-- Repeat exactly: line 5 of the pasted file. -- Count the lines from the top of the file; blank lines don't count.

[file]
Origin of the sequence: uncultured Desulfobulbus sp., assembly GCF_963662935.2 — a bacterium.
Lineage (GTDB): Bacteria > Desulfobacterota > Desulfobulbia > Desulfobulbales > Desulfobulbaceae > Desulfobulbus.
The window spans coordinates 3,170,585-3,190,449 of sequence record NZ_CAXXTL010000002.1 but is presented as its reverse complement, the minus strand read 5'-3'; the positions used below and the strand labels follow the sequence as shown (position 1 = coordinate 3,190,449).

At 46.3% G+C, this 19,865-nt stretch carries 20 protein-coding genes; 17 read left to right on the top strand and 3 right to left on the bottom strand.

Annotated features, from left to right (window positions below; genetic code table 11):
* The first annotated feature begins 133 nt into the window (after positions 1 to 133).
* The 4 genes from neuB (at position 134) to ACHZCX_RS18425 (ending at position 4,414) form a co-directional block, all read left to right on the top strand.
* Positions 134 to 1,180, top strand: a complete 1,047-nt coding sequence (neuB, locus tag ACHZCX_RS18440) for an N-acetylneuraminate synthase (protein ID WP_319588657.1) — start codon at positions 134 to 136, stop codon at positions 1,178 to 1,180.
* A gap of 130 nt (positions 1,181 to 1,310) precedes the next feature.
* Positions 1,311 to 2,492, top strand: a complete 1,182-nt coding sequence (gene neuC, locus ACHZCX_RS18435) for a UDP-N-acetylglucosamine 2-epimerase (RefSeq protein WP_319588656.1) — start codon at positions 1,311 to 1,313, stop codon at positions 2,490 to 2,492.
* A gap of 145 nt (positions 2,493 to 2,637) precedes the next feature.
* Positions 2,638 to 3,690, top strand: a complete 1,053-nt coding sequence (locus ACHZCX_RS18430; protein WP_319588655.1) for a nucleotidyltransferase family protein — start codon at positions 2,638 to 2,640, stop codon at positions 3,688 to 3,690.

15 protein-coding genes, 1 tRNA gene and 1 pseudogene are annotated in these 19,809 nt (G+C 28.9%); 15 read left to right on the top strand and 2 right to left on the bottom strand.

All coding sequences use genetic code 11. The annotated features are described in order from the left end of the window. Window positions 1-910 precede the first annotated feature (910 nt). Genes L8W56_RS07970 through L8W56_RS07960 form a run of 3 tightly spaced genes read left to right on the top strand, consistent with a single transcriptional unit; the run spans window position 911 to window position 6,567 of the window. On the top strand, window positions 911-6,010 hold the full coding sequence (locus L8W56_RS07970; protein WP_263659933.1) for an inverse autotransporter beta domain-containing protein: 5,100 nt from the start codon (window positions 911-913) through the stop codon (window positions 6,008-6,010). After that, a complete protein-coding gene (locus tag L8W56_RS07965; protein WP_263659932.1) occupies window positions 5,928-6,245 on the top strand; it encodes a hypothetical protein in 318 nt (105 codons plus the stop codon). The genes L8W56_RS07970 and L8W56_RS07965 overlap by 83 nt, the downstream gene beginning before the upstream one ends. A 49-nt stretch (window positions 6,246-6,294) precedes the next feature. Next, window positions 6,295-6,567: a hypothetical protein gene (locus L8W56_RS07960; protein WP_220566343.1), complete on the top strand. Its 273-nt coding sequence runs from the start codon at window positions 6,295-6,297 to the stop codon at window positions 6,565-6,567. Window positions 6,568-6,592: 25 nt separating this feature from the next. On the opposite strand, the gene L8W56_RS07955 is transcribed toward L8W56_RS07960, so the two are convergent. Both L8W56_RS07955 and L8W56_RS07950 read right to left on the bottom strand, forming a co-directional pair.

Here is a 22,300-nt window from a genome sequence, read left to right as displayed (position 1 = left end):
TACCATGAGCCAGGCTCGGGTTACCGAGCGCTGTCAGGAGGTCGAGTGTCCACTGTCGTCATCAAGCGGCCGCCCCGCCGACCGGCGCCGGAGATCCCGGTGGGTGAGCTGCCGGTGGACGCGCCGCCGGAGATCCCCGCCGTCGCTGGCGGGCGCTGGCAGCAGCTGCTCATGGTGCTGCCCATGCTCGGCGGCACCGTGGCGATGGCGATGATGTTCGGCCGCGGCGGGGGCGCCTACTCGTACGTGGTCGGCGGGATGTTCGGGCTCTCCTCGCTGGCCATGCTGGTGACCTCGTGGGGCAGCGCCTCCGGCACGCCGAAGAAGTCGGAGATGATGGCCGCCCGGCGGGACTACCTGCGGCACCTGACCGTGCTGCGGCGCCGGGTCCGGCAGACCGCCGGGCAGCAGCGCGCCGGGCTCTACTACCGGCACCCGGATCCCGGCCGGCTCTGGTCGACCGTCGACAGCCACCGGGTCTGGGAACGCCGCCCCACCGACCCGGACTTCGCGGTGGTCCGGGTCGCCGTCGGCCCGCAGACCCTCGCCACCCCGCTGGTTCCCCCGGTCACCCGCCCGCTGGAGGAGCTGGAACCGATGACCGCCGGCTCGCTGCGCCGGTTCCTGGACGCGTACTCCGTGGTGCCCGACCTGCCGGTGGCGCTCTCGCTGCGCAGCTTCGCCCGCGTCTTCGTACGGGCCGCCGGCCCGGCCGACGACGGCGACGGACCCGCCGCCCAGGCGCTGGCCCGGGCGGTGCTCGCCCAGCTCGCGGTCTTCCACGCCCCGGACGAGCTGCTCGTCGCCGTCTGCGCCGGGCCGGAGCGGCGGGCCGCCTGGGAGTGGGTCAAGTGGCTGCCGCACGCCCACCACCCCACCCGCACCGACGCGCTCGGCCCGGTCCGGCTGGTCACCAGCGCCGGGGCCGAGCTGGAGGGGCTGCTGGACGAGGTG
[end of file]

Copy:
Annotated features, from left to right (window positions below; genetic code table 11):